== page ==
Ali McGraw to Ryan O’Neil in Love Story:
“Love means never having to say you’re sorry.”
That famous one-liner set real intimacy and personal responsibility back by bounds.
We screw up. We trample over people’s feelings, we let our insecurities get the best of us, we make big fat unfair assumptions based on the past.
If you’re interacting with other humans in even the slightest way, you will at some point have good reason to apologize.
But sorry is one of the most misused words there is. We’ve diluted it. We need to give it back its power. Sorry is a powerful word that sends a very particular vibe to your brain. I’m careful how I use it. And when I do, I mean it with all my heart and I’ll do what ever I can to make things right. But I rarely regret things. I rarely pity people. And I’m almost never sorry for how I feel (thanks to a lot of therapy.)
1. feeling regret, compunction, sympathy, pity, etc.
2. regrettable or deplorable; unfortunate; tragic.
3. sorrowful, grieved, or sad.
4. associated with sorrow; suggestive of grief or suffering; dismal.
5. wretched, poor, useless, or pitiful.
6. (used interjectionally as a conventional apology or expression of regret): Sorry, you’re misinformed. Did I bump you? Sorry.
Do not say it if you don’t mean it.
Sorry is often used as band-aid for social discomfort. It eases the blow when we say no to someone, decline, or back out. Sorry can actually complicate the exchange. It’s unnecessary gooey-ness. Just leave it out and stand by your truth with grace.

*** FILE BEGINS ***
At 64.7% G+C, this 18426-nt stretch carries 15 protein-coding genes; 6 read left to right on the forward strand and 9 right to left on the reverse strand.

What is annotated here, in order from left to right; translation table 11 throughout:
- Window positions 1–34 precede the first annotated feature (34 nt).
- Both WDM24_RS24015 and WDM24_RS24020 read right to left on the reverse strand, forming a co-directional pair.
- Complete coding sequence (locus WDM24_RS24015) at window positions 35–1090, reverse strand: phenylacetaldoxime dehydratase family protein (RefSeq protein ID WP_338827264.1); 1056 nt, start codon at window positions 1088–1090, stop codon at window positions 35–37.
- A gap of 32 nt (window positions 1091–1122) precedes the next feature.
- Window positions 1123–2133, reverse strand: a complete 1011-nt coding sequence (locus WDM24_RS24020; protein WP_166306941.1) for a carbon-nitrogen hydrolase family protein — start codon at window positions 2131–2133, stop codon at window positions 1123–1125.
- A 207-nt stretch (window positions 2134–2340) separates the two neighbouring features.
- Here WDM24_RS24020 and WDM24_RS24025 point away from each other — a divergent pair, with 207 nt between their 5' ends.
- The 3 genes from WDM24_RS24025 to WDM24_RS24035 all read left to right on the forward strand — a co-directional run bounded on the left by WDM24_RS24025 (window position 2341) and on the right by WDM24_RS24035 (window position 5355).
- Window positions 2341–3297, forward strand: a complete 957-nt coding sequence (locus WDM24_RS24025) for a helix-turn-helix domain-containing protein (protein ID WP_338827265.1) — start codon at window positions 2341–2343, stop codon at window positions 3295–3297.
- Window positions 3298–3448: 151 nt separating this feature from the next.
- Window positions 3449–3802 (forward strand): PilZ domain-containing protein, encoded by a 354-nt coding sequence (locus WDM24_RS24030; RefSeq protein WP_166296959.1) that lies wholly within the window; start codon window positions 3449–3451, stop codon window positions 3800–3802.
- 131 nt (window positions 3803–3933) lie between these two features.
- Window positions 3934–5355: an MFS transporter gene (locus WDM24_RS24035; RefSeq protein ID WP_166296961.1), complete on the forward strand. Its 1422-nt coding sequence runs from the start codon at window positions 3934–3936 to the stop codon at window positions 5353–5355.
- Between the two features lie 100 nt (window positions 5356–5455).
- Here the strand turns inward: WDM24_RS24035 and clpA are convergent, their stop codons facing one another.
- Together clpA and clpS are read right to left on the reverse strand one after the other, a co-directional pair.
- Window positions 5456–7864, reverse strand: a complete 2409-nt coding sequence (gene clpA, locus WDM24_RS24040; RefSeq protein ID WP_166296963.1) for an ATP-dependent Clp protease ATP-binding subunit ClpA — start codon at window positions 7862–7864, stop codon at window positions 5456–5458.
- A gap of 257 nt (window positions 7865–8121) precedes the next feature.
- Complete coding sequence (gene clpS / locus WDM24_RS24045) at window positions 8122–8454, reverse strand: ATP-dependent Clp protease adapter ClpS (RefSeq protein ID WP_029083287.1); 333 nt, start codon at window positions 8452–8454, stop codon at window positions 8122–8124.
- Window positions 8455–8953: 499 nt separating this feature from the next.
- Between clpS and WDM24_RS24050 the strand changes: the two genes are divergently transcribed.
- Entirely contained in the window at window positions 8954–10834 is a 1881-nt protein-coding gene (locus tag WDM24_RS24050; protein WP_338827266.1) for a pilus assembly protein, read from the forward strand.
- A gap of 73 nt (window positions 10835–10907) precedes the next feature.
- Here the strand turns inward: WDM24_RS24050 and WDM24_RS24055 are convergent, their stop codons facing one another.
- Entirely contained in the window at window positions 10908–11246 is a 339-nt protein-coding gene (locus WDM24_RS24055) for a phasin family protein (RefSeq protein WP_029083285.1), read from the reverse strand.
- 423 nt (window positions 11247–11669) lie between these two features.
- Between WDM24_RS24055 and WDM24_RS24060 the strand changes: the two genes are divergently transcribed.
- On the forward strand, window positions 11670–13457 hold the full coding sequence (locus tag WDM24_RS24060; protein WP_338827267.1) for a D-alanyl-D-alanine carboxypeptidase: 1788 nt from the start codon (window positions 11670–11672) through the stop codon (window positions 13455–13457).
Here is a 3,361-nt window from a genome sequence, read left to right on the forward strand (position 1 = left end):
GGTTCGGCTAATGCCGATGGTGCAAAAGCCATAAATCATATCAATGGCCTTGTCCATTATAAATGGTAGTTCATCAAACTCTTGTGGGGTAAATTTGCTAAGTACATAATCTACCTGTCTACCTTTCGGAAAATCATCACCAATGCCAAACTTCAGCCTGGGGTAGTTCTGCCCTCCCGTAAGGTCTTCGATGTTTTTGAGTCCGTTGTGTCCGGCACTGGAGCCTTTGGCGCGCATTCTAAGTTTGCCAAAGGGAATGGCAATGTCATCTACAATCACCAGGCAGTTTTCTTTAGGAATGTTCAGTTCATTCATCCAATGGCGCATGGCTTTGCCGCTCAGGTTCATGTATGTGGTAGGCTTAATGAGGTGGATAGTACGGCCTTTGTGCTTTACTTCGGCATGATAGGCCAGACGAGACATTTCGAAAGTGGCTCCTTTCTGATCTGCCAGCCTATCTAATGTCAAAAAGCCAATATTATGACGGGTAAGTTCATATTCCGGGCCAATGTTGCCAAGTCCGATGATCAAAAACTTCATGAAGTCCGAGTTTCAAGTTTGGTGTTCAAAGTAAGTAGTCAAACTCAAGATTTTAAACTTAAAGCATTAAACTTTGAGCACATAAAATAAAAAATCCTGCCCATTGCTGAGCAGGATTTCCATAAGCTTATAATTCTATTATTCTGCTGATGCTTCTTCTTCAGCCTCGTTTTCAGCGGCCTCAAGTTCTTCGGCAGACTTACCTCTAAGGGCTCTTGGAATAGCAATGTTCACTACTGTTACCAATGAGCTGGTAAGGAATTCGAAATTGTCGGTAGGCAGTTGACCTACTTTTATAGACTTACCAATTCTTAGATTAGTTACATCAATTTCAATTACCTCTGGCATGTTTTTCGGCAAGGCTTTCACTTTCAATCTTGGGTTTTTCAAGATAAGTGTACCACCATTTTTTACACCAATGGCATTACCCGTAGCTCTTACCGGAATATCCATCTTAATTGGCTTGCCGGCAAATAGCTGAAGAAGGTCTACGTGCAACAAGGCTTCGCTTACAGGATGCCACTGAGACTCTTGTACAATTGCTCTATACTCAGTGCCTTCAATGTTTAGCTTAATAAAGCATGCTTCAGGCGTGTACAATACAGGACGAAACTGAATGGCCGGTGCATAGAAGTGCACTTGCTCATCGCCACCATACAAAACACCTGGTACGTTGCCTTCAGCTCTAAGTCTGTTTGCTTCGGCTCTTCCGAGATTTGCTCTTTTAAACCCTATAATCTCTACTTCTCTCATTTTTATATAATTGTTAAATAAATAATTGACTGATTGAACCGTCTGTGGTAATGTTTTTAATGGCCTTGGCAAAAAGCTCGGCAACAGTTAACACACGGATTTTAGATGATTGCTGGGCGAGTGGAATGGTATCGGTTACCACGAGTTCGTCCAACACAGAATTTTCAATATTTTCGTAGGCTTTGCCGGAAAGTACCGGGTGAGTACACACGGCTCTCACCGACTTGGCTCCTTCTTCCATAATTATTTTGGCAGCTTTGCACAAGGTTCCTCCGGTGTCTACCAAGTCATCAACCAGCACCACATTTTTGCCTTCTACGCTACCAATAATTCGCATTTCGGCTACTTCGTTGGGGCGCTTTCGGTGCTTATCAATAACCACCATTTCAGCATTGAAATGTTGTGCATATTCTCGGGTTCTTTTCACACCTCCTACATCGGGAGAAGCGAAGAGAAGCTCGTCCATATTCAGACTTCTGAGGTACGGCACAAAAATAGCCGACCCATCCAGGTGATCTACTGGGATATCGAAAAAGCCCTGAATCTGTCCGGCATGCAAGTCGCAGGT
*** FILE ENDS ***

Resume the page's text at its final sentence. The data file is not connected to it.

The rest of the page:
To the salesperson: “I’m sorry, I’m not interested today.” Why be sorry? You’re simply not interested. If you genuinely wish you could help them with a sale, then say just that.
“Sorry to bother you…” Why assume you’re a bother? How about, “I hope I’m not bothering you, but …”
“Sorry you feel that way.” This is a very tricky usage because ultimately, you’re not responsible for other people’s feelings. If you were a genuine jerk and you hurt someone’s feelings, then really step up to the plate with something like, “I’m so sorry that what I did made you feel that way. Yikes. I wish I’d been more sensitive. I won’t do that again.”
But thanks to psychobabble and supposedly useful “communication skills”, the “sorry you feel that way” phrase is often just a dupe … it’s not an authentic apology at all. It’s condescending placation that is supposed to disarm someone who’s pissed off. Someone tried to use this on me once. They’d gone behind my back on an issue. I confronted them and said it was completely uncool. “I’m sorry you feel that way,” she responded. Oh reeeally?
Your word is your wand. If the word fits … and ONLY when it s fits … use it with all your heart. When you’re sincere, there’s usually no apology necessary.